Mid-way along the sinuous river Arun in Sussex there rises a hill, upon this hill is a small town and directly to the south of this town stretches an uninterrupted floodplain blocked only by the South Downs on its journey to the sea. It is to this floodplain that John and I journeyed one Sunday afternoon, it had rained miserably all morning but the clouds had eventually drifted apart to reveal some late-summer sunshine. Our drive took us along the famous Roman road of Stain Street that used to carry soldiers from Londinium to Noviomagus Reginorum (Chichester); it also took us through various topics of conversation including one about leather flying jackets that led John to make a quip about famous fictional airman Biggles (‘Biggles Flies Undone’). But moving on, when we arrived at the RSPB reserve the clouds were re-organising themselves into large and violent-looking bands of dark grey (although admittedly the great frothy columns and wispy tops of these towers-of-the-sky were quite majestic), which gave us cause to quicken our step towards the first hide. 

At first glance the view from the hide was unexciting from a birding point of view although it did give a great view across to the Downs, but as (almost) always upon closer inspection the muddy field yielded a few good birds. Firstly there were young Swallows gliding above taller grass at the back – these would be feeding up on insects before they fly to Africa for the first time in their lives. As I scanned the muddy patch in the middle a few tinkling Goldfinches alighted on crests of dried mud, their velvet-red faces and lightning-yellow wing bars always a pleasure to see. Now John has a vital birding skill – he will always continue to scan the land for birds constantly, long after I have given it up as a bad job, today was no exception and sure enough he found a juvenile Wheatear prancing about on the turf, not as strikingly plumaged as an adult male but still a pretty bird and another one on the list of birds heading to that massive hot, diverse continent.

We headed on after waiting for a shower to pass that we had watched steadily and solemnly approach from across the Downs; the next hide faced northwards giving a view of Pulborough and on the fields between us and the town were gatherings of birds. These included a large flock of Canada Geese that proceeded to flap around and make ridiculously loud honks in what I presume was an attempt to be interesting. Directly in front of the hide was a long pool thickly overgrown with tufts of rushes and winding their way between the stems was a family of Moorhens, these ubiquitous birds have a smart look with dashes of white contrasting with their otherwise black plumage and a distinct blood-red forehead. There were three very small chicks that looked more like bits of fluff swept off the floor than birds, these were being tended by one of the adults whilst the other was very busy building (or re-building) a nest tucked in a neat tussock in the middle of the pool – the pair clearly intended to raise another brood before the summer was out.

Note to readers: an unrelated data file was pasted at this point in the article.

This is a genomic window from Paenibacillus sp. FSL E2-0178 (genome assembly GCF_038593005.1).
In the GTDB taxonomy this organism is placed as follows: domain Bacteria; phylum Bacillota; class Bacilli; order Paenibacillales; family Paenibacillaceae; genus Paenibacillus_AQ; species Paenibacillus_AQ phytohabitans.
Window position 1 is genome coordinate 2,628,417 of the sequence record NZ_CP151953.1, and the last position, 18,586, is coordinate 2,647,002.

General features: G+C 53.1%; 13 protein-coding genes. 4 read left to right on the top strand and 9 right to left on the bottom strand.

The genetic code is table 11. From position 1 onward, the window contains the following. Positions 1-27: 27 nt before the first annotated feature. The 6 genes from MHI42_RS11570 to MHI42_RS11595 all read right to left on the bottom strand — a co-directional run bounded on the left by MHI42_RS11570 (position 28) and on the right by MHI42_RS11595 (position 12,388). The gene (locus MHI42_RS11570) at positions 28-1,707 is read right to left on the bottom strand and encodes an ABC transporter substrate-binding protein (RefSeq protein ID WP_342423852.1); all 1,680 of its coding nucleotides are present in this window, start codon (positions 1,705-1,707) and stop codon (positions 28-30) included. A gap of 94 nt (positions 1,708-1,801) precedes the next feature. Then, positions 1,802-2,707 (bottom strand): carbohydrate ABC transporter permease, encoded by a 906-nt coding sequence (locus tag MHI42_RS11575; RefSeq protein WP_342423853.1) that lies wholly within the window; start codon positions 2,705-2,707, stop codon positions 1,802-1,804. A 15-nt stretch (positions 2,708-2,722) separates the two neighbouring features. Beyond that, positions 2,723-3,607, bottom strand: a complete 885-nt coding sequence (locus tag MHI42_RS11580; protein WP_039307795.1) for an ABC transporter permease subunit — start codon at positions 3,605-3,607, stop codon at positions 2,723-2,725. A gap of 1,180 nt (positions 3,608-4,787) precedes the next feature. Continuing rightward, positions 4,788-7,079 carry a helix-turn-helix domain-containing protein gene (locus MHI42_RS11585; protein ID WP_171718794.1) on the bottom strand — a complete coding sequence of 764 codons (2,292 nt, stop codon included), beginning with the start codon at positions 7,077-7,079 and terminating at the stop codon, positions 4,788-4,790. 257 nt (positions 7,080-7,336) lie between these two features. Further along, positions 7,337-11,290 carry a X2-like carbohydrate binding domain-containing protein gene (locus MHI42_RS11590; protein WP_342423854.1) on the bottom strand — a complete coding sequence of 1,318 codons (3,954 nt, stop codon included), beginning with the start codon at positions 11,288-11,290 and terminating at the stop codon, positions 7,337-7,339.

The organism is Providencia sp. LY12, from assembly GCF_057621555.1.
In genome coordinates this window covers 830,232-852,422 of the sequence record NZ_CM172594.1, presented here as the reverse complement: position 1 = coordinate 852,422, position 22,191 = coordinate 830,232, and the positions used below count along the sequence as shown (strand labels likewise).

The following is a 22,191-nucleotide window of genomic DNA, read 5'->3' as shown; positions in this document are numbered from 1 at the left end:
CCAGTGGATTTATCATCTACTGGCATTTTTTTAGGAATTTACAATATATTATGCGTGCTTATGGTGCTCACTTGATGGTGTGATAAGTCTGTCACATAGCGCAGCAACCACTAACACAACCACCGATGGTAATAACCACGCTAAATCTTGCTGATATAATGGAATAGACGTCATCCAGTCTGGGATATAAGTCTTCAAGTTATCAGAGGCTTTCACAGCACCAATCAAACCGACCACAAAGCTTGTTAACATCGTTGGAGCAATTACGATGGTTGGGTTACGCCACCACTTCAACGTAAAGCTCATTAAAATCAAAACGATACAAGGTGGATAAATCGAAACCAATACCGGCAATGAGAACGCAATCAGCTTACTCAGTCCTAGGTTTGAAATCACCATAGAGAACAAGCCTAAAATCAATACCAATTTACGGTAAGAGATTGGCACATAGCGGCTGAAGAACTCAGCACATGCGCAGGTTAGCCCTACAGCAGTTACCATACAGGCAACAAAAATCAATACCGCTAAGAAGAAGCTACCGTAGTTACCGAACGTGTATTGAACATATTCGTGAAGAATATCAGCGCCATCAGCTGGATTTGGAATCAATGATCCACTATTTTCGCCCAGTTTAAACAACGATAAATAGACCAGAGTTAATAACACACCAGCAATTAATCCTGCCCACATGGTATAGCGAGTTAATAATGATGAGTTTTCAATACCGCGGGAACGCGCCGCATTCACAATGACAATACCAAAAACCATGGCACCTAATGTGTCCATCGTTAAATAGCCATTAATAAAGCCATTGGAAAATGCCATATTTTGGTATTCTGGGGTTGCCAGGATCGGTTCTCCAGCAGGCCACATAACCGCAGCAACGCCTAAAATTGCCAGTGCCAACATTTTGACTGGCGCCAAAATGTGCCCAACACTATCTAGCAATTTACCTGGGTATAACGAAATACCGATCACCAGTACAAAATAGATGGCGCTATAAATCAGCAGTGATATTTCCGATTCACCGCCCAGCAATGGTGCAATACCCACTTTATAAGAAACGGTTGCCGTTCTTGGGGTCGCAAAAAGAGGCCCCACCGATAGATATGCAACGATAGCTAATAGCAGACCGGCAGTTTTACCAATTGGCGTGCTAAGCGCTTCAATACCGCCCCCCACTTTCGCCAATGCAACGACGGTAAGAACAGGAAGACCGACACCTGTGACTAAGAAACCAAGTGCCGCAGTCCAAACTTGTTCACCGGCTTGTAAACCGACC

The next hide was the most interesting and busy of the lot, it looked out over large shallow pools that covered the fields, and these had attracted a vast quantity of ducks and waders. The ducks were especially numerous and a tad difficult to identify as they were all either brown females or brown males in eclipse plumage (the eclipse phase is when the males moult out of their breeding finery into much subdued colours) but we picked out a couple of Shovelers – ducks with enormous spade-shaped bills – a few Mandarins, some tiny Teal and the rest were mallards. Amongst a bunch of Canada Geese was a solitary Barnacle Goose; a smallish and pretty goose that must have been an early migrant from the far north. The waders were more exciting with five sharply patterned Green Sandpipers dabbling in the mud, a single Black-tailed Godwit was feeding in one of the pools, which still had its orangey summer colours and must also have been an early traveller from more northerly climes. Huddled together on a patch of grass on the edge of a large puddle were three Snipe, for those not familiar with these birds they are small, cryptically coloured waders with long brown bills and a tendency to become invisible if you take your eyes off them for even a second (if you can find them in the first place). The best waders though were a family of five Black-winged Stilts that had bred earlier in the year on the coast of Sussex, this is something to cheer about because Stilts are spectacular birds that mostly inhabit the wetlands of Europe and have yet to colonise Britain – as such they are rare and special, being the first few of a potential range expansion. To describe these birds is not difficult as they are so ostentatious with solid black pointy wings, clear ivory-white body, needle-sharp red bill and the most outrageously long and thin legs on any European bird; they look like mimes stuck to the top of red chopsticks.

There was also a wader that is a real birders-bird; unknown to the public, tricky to identify without some experience and quite frankly rather dull to look at. So only a birder would appreciate it, especially as it comes all the way from North America (not by design, it gets lost over the Atlantic from time-to-time), it is called a Pectoral Sandpiper and was a first for me. However despite its rare and unpredictable status which admittedly does quicken the pulse slightly, it just wasn’t as interesting as the Stilts or even the dear little family of Moorhens. And that is what separates a birder and a twitcher – a genuine love of all bird life rather than a feverish list ticker (granted though that most birders including me do get some enjoyment from ticking lists – but that is I think a general human trait).